We’re still getting a feel for the Tampa scene. It’s funny because prior to last summer we hadn’t played here in over 5 years. We feel much more in tune with venues in Los Angeles, which is still very much the spiritual home of The Dollyrots. Venues like The Troubadour, The Roxy (where we filmed a concert film) and a newer one, The Hi Hat. The West Coast is where we feel most comfortable as a band to be honest. On the other hand, when we’re home in Tampa we’re usually doing family stuff. If we want to see a rock show it’s time to call the babysitters! That said, our last show at Rock Brothers in Ybor was really great, it’s a solid newer venue with lots to offer concertgoers. We love going to The Ritz for the medium sized touring bands, The Orpheum, and Crowbar too. And Microgroove is rad for the record store live band experience. Lots of options all within a few miles!

What kind of music/bands do you expose your children to?

We don’t consciously try to expose them to anything in particular, but be default they’ve heard a lot of Bowling For Soup and Go Betty Go, our repeat tourmates. River and Daisy tour with us, so it’s not uncommon to see them at the side stage watching bands with their gun muffs on. These days they’re hearing a lot of new Dollyrots … we’re just finishing up a record so they’ve been around for the mix notes. They’re not afraid to let us know which ones are “keepers” and which songs shouldn’t make the cut! Besides that, at home we usually listen to a lot of ’70s and ’80s punk, ’50s rock ’n’ roll, ’60s girl groups, and of course ’90s alternative rock. If the radio is on it’s usually Little Steven’s Underground Garage on Sirius Satellite Radio, where they occasionally hear Mom and Dad’s music get spun.

Any band that you would hate for them to listen to?

Nah … if I say it you know they’ll go straight for it! Honestly though, they’re their own people. We’re just helping them be the best little people they can be. It’s not up to us what they will like or what they’re going to feel passionate about. Our job is to help them figure that out.

You’re on the verge of a national tour. Do you you children come with you?

Yeah, they’ve been on the road their whole lives. Crossed the USA and Canada and Europe too. People think we’re crazy, but we have a great crew of people that are like their rock ’n’ roll aunts and uncles. It’s a challenge at times but traveling with kids in some ways is easier than being at home. They never get bored and every day is a new experience. They soak it all in.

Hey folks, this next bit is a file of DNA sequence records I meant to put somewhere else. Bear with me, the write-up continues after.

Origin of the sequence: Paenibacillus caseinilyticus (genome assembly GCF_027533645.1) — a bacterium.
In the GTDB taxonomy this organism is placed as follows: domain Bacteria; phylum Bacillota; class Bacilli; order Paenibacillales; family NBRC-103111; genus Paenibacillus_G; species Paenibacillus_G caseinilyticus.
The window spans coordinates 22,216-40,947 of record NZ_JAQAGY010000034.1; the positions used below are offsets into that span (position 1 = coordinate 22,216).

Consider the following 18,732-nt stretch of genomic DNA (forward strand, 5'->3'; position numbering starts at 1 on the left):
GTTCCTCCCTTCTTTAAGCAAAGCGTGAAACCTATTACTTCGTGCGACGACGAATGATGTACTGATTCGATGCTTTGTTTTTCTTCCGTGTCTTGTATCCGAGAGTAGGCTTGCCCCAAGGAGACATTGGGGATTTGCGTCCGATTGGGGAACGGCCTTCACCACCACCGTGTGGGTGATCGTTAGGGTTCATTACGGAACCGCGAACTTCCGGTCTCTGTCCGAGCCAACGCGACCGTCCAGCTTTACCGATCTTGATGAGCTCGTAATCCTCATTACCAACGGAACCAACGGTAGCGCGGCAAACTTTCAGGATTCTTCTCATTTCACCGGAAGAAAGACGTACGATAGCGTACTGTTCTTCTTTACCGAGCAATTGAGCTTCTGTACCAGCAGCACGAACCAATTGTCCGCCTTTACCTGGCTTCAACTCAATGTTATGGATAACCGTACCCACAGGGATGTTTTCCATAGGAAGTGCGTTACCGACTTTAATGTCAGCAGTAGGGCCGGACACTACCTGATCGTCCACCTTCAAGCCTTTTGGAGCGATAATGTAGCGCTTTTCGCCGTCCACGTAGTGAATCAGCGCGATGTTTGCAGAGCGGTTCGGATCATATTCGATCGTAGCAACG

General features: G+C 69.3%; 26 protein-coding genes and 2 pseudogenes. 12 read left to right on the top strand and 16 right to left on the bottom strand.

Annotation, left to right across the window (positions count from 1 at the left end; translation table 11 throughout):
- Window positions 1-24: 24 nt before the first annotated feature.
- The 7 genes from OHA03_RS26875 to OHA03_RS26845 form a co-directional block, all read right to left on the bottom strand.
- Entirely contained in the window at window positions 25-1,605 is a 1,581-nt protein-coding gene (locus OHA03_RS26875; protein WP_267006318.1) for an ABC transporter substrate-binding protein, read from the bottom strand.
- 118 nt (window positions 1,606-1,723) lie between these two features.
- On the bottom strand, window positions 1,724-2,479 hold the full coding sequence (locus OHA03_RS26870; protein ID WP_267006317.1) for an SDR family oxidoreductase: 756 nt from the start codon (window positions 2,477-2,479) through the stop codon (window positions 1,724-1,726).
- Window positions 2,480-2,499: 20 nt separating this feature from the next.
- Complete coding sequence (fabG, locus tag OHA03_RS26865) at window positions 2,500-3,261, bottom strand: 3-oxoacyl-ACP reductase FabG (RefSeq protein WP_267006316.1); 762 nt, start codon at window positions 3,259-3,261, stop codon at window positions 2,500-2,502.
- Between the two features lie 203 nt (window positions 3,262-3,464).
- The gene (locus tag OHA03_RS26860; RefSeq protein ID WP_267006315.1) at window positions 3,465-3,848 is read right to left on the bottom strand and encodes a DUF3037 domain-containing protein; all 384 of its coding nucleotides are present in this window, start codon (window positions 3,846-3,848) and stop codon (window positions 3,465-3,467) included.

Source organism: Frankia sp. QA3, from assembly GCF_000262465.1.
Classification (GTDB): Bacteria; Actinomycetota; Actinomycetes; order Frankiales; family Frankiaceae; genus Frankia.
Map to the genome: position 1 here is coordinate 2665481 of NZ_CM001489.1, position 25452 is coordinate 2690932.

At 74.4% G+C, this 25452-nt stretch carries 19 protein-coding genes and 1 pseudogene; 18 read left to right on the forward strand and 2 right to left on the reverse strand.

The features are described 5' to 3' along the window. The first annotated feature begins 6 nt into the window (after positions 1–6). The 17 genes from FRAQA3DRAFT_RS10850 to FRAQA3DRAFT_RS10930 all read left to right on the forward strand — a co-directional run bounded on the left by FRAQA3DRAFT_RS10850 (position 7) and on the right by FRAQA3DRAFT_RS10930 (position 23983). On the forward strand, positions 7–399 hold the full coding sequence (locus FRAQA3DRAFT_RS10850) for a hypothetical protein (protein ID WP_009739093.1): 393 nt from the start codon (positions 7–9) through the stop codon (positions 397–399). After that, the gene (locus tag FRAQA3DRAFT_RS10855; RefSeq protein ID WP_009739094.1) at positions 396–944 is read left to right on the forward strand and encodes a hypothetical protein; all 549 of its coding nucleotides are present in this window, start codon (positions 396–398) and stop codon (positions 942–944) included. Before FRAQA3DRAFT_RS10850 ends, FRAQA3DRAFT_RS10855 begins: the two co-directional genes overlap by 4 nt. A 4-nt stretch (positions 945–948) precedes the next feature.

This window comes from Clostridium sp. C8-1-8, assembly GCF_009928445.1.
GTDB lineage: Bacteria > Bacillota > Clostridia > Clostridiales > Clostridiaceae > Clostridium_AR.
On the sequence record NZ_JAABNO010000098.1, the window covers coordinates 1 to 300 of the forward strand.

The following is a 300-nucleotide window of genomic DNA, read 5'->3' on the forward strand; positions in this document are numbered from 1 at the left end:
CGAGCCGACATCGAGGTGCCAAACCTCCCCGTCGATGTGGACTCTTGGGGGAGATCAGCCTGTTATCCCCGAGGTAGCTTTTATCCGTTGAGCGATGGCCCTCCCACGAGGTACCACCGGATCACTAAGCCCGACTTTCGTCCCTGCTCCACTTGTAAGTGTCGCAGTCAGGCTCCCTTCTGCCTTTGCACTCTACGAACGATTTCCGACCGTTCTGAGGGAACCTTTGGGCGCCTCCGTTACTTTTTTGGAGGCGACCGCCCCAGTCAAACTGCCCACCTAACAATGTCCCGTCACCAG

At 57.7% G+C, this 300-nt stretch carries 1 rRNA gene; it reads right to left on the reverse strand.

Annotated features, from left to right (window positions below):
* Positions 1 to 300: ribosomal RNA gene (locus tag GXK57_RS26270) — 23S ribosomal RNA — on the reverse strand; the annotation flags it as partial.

And we tour in an RV or bus so they have a consistent routine. It’s not the same routine as when we’re home, but it’s not very hard for them to slip into the tour mindset.

When you’re not on tour, what does your daily life look like?

Just like most other parents with preschoolers, really! We get up early for VPK drop off, then juggle kid time with working on the band biz in our backyard studio. We are very hands on with our band. In many ways it’s like having any other business…you still gotta pay bills, do the books, ship the merch, order product, do our social media…oh yeah, and make music! Making albums and touring are kinda the reward for all the rest.

Do you have any local bands you’ve seen that you love?

We love Pohgoh, No More and Wolf-Face. We’re also friends with the guys in King of Denmark.

How did you get connected with the Heights Unites festival?

They reached out to us kind of out of the blue. We had no plans to play Tampa anytime soon, but we love our neighborhood and feel a great connection with the organizers. Plus, this’ll give our “parent friends” a chance to bring their kids to a show. River will probably be side stage.

What’s your after-tour plans?

I have a duets record coming out March 22nd with our pal Jaret (Reddick) from Bowling for Soup that’s been in the works for the past year. It’s a side project but it’s really taking off, we were recently picked as the theme song for ABC’s new The Goldbergs spinoff Schooled. On the heels of that we’ll release the first single for the next Dollyrots album, then a full length this Summer with more touring! And we will definitely be playing Tampa again before the end of 2019 so keep an eye out.

Heights Unites Music and Arts Festival will be held Saturday, Feb. 23, 2 p.m.-midnight, at Brew Bus Brewing, 4101 N. Florida Ave., Tampa; $20 general admission; kids under 12 get in free; tickets at